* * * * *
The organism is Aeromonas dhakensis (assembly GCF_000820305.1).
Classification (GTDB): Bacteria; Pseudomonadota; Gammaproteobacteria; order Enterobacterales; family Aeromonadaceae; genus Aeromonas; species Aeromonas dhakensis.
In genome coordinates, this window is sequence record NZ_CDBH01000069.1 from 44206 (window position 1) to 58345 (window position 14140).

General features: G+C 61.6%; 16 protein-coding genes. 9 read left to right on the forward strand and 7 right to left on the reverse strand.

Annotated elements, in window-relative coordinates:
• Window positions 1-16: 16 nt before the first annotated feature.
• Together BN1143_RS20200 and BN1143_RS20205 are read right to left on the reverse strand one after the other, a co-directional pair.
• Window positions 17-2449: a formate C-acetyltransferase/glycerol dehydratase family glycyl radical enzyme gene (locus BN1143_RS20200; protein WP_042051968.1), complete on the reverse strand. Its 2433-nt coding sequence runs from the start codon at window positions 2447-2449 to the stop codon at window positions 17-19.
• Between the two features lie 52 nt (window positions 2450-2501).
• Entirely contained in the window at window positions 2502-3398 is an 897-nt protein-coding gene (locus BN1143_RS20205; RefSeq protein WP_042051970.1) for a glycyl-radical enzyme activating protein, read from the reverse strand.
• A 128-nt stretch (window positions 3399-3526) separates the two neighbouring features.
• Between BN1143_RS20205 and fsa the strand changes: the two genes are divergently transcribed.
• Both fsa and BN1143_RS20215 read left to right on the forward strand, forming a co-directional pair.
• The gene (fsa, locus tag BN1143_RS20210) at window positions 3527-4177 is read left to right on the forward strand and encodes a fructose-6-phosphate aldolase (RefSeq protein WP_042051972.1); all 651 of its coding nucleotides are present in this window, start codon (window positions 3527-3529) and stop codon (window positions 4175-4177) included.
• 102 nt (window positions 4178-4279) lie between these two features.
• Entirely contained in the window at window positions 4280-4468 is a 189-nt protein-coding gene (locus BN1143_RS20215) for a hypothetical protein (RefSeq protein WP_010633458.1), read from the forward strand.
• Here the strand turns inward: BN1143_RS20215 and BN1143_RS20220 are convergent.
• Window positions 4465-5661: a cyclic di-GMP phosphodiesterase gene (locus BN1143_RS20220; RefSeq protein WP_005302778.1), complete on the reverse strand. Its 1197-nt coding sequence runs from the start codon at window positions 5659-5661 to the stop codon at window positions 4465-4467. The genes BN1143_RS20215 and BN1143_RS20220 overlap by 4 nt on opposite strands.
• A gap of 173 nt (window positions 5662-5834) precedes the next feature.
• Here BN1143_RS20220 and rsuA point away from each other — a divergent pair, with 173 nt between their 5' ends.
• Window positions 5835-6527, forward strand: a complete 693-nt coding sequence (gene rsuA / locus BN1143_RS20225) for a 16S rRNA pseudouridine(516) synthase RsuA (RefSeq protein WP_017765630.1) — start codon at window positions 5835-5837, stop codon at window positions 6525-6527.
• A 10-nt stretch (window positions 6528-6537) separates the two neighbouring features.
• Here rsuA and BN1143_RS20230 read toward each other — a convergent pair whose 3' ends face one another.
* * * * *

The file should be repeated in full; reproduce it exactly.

The organism is Aeromonas dhakensis (assembly GCF_000820305.1).
Classification (GTDB): Bacteria; Pseudomonadota; Gammaproteobacteria; order Enterobacterales; family Aeromonadaceae; genus Aeromonas; species Aeromonas dhakensis.
In genome coordinates, this window is sequence record NZ_CDBH01000069.1 from 44206 (window position 1) to 58345 (window position 14140).

General features: G+C 61.6%; 16 protein-coding genes. 9 read left to right on the forward strand and 7 right to left on the reverse strand.

Annotated elements, in window-relative coordinates:
• Window positions 1-16: 16 nt before the first annotated feature.
• Together BN1143_RS20200 and BN1143_RS20205 are read right to left on the reverse strand one after the other, a co-directional pair.
• Window positions 17-2449: a formate C-acetyltransferase/glycerol dehydratase family glycyl radical enzyme gene (locus BN1143_RS20200; protein WP_042051968.1), complete on the reverse strand. Its 2433-nt coding sequence runs from the start codon at window positions 2447-2449 to the stop codon at window positions 17-19.
• Between the two features lie 52 nt (window positions 2450-2501).
• Entirely contained in the window at window positions 2502-3398 is an 897-nt protein-coding gene (locus BN1143_RS20205; RefSeq protein WP_042051970.1) for a glycyl-radical enzyme activating protein, read from the reverse strand.
• A 128-nt stretch (window positions 3399-3526) separates the two neighbouring features.
• Between BN1143_RS20205 and fsa the strand changes: the two genes are divergently transcribed.
• Both fsa and BN1143_RS20215 read left to right on the forward strand, forming a co-directional pair.
• The gene (fsa, locus tag BN1143_RS20210) at window positions 3527-4177 is read left to right on the forward strand and encodes a fructose-6-phosphate aldolase (RefSeq protein WP_042051972.1); all 651 of its coding nucleotides are present in this window, start codon (window positions 3527-3529) and stop codon (window positions 4175-4177) included.
• 102 nt (window positions 4178-4279) lie between these two features.
• Entirely contained in the window at window positions 4280-4468 is a 189-nt protein-coding gene (locus BN1143_RS20215) for a hypothetical protein (RefSeq protein WP_010633458.1), read from the forward strand.
• Here the strand turns inward: BN1143_RS20215 and BN1143_RS20220 are convergent.
• Window positions 4465-5661: a cyclic di-GMP phosphodiesterase gene (locus BN1143_RS20220; RefSeq protein WP_005302778.1), complete on the reverse strand. Its 1197-nt coding sequence runs from the start codon at window positions 5659-5661 to the stop codon at window positions 4465-4467. The genes BN1143_RS20215 and BN1143_RS20220 overlap by 4 nt on opposite strands.
• A gap of 173 nt (window positions 5662-5834) precedes the next feature.
• Here BN1143_RS20220 and rsuA point away from each other — a divergent pair, with 173 nt between their 5' ends.
• Window positions 5835-6527, forward strand: a complete 693-nt coding sequence (gene rsuA / locus BN1143_RS20225) for a 16S rRNA pseudouridine(516) synthase RsuA (RefSeq protein WP_017765630.1) — start codon at window positions 5835-5837, stop codon at window positions 6525-6527.
• A 10-nt stretch (window positions 6528-6537) separates the two neighbouring features.
• Here rsuA and BN1143_RS20230 read toward each other — a convergent pair whose 3' ends face one another.